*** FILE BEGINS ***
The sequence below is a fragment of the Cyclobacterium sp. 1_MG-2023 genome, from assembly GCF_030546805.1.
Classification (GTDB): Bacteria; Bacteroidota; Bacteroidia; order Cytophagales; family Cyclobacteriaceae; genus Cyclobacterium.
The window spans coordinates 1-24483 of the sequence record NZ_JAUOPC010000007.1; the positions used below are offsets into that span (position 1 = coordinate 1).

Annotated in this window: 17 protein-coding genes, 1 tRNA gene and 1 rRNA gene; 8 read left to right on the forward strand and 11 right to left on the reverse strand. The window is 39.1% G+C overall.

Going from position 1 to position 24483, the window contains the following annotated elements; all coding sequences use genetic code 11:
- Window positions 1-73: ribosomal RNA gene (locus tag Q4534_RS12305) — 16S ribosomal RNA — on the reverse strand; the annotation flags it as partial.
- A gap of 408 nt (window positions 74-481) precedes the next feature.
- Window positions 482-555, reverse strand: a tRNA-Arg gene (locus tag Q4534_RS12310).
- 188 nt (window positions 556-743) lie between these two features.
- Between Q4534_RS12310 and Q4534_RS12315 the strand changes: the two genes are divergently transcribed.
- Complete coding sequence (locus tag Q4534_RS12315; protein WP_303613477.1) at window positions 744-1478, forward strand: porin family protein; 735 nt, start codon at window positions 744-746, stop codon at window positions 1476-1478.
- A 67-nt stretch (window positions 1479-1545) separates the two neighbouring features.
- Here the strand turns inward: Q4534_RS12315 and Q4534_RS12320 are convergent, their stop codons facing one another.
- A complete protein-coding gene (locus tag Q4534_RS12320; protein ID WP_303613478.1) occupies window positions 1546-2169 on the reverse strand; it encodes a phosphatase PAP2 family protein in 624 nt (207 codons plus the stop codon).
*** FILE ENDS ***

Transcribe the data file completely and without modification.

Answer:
The sequence below is a fragment of the Cyclobacterium sp. 1_MG-2023 genome, from assembly GCF_030546805.1.
Classification (GTDB): Bacteria; Bacteroidota; Bacteroidia; order Cytophagales; family Cyclobacteriaceae; genus Cyclobacterium.
The window spans coordinates 1-24483 of the sequence record NZ_JAUOPC010000007.1; the positions used below are offsets into that span (position 1 = coordinate 1).

Annotated in this window: 17 protein-coding genes, 1 tRNA gene and 1 rRNA gene; 8 read left to right on the forward strand and 11 right to left on the reverse strand. The window is 39.1% G+C overall.

Going from position 1 to position 24483, the window contains the following annotated elements; all coding sequences use genetic code 11:
- Window positions 1-73: ribosomal RNA gene (locus tag Q4534_RS12305) — 16S ribosomal RNA — on the reverse strand; the annotation flags it as partial.
- A gap of 408 nt (window positions 74-481) precedes the next feature.
- Window positions 482-555, reverse strand: a tRNA-Arg gene (locus tag Q4534_RS12310).
- 188 nt (window positions 556-743) lie between these two features.
- Between Q4534_RS12310 and Q4534_RS12315 the strand changes: the two genes are divergently transcribed.
- Complete coding sequence (locus tag Q4534_RS12315; protein WP_303613477.1) at window positions 744-1478, forward strand: porin family protein; 735 nt, start codon at window positions 744-746, stop codon at window positions 1476-1478.
- A 67-nt stretch (window positions 1479-1545) separates the two neighbouring features.
- Here the strand turns inward: Q4534_RS12315 and Q4534_RS12320 are convergent, their stop codons facing one another.
- A complete protein-coding gene (locus tag Q4534_RS12320; protein ID WP_303613478.1) occupies window positions 1546-2169 on the reverse strand; it encodes a phosphatase PAP2 family protein in 624 nt (207 codons plus the stop codon).